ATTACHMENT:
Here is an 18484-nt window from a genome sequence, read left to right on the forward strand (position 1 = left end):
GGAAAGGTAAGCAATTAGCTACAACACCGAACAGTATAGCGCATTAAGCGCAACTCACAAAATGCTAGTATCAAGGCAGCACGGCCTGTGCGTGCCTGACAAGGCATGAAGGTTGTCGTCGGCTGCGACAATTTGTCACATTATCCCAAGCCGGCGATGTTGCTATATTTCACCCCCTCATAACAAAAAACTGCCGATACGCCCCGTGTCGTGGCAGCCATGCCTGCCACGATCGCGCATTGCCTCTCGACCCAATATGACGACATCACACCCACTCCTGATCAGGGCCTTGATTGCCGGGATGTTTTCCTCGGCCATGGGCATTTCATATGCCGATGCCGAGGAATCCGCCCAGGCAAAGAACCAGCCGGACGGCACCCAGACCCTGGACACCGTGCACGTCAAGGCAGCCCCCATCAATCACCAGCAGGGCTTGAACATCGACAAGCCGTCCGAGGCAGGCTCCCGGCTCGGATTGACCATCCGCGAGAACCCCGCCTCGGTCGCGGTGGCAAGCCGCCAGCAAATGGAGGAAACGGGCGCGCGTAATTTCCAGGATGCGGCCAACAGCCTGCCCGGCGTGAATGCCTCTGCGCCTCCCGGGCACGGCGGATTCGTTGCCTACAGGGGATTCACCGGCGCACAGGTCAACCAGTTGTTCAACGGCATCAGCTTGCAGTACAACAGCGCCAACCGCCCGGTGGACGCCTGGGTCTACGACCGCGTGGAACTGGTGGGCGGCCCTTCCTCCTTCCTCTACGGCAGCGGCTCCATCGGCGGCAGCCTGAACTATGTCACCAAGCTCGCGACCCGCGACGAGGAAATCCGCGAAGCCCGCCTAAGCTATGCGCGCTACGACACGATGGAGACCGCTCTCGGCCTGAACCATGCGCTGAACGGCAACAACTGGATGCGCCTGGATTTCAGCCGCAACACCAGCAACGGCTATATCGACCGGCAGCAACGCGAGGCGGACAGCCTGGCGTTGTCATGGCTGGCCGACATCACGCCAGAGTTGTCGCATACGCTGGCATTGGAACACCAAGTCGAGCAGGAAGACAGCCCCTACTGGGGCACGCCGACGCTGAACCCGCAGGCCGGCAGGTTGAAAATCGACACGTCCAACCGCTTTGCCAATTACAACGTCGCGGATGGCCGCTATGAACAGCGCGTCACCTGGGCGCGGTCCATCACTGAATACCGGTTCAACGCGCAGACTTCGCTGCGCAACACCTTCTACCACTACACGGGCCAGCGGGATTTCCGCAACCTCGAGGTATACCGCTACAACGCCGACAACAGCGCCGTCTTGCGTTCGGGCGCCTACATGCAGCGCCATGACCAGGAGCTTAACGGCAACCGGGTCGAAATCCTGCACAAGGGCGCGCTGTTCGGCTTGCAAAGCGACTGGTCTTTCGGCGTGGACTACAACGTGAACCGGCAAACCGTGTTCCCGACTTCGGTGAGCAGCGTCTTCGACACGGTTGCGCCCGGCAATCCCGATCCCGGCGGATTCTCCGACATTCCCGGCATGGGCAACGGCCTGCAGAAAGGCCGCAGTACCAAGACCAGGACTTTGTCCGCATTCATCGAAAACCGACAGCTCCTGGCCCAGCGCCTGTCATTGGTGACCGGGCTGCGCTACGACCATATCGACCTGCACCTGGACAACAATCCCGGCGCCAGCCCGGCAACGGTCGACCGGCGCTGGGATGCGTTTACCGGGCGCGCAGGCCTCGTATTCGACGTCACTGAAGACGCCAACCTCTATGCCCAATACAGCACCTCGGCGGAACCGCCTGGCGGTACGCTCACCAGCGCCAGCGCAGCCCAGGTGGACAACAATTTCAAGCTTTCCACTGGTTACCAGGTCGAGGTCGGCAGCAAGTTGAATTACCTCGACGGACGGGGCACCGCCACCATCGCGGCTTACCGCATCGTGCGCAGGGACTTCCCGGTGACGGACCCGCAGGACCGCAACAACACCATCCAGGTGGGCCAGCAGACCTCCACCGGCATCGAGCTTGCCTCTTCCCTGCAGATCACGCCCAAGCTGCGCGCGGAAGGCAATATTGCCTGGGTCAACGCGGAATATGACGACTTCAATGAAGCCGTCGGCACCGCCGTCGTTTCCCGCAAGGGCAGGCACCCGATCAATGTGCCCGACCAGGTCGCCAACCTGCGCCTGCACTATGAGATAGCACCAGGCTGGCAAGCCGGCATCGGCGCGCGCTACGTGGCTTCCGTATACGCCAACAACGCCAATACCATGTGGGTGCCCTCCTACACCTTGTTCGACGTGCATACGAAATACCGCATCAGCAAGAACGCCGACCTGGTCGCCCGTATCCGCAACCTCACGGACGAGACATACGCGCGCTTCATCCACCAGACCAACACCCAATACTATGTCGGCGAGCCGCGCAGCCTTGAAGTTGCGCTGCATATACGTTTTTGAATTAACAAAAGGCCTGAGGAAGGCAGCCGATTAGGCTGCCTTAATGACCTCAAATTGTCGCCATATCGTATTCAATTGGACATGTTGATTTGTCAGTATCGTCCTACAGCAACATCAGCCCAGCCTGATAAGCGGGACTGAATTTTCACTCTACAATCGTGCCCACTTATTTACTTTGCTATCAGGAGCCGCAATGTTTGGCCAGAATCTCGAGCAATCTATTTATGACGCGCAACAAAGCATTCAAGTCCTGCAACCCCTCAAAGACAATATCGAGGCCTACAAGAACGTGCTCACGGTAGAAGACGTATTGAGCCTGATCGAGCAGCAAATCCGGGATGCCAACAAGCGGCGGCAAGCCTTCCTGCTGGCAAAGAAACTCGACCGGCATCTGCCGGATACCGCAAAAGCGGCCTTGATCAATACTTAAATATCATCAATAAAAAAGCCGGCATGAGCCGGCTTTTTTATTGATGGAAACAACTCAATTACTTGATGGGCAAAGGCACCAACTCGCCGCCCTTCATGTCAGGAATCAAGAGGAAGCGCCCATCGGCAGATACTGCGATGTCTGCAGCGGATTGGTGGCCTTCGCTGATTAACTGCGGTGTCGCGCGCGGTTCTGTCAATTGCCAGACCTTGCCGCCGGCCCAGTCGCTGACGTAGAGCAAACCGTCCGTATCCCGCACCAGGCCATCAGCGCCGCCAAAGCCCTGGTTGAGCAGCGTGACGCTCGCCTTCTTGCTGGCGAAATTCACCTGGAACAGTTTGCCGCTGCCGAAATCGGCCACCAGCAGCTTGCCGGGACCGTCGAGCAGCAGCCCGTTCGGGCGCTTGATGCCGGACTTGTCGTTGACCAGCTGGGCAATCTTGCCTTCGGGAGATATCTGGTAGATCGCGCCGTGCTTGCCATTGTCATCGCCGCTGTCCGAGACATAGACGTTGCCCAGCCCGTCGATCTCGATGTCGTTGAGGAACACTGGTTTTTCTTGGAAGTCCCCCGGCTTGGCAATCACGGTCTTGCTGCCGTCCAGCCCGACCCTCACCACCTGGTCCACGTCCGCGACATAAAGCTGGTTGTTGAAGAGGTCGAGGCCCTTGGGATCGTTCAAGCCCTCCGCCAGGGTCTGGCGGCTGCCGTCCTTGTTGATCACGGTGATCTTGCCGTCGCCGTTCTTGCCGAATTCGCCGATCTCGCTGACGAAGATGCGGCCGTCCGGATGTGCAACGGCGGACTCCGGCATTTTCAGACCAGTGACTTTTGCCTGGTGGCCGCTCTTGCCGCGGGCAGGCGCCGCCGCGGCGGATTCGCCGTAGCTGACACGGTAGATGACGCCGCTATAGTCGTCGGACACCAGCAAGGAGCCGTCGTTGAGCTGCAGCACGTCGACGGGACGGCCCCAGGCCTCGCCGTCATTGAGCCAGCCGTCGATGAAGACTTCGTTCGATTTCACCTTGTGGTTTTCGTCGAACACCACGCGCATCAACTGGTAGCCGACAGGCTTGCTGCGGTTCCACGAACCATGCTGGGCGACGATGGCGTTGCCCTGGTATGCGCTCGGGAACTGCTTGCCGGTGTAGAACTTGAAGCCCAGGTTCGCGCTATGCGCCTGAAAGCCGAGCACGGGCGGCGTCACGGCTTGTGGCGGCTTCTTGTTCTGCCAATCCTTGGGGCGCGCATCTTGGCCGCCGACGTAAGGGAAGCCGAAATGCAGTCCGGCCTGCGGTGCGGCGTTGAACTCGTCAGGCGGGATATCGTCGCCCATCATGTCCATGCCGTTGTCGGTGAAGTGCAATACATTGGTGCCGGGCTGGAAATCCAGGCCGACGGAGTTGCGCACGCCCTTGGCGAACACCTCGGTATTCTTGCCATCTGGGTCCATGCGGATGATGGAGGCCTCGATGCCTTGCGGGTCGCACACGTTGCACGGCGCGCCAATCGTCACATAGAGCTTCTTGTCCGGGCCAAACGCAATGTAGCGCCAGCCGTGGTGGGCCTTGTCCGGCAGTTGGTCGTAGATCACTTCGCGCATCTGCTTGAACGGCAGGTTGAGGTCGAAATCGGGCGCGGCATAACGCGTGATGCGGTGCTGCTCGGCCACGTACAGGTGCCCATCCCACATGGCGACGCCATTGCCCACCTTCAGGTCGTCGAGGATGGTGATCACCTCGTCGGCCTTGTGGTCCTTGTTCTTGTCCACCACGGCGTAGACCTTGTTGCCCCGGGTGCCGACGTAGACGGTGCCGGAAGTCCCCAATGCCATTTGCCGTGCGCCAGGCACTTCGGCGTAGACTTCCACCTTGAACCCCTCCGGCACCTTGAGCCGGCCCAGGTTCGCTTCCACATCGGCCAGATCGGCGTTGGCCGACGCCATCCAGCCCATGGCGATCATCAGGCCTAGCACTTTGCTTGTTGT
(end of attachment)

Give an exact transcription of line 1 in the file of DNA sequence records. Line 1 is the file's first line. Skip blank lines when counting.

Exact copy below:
Here is an 18484-nt window from a genome sequence, read left to right on the forward strand (position 1 = left end):